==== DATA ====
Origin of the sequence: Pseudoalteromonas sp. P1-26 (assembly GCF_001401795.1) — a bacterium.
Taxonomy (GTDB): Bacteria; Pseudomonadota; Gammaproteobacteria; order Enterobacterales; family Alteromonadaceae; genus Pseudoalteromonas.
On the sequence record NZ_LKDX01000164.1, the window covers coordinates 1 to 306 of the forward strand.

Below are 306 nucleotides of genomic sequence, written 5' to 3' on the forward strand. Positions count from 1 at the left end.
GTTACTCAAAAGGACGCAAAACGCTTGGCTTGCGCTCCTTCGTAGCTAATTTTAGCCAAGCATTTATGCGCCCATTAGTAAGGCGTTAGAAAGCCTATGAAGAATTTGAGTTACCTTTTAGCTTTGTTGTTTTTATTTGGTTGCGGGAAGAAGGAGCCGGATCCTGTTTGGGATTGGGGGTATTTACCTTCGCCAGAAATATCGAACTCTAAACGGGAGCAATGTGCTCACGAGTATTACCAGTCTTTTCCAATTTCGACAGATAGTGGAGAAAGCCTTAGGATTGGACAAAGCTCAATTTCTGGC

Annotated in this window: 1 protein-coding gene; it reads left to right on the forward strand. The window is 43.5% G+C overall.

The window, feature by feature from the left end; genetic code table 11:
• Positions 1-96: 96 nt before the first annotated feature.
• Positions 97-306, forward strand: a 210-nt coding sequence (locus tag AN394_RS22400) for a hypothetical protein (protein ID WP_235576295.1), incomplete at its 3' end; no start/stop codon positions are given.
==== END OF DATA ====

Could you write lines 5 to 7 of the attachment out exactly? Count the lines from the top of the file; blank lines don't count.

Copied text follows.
GTTACTCAAAAGGACGCAAAACGCTTGGCTTGCGCTCCTTCGTAGCTAATTTTAGCCAAGCATTTATGCGCCCATTAGTAAGGCGTTAGAAAGCCTATGAAGAATTTGAGTTACCTTTTAGCTTTGTTGTTTTTATTTGGTTGCGGGAAGAAGGAGCCGGATCCTGTTTGGGATTGGGGGTATTTACCTTCGCCAGAAATATCGAACTCTAAACGGGAGCAATGTGCTCACGAGTATTACCAGTCTTTTCCAATTTCGACAGATAGTGGAGAAAGCCTTAGGATTGGACAAAGCTCAATTTCTGGC

Annotated in this window: 1 protein-coding gene; it reads left to right on the forward strand. The window is 43.5% G+C overall.

The window, feature by feature from the left end; genetic code table 11: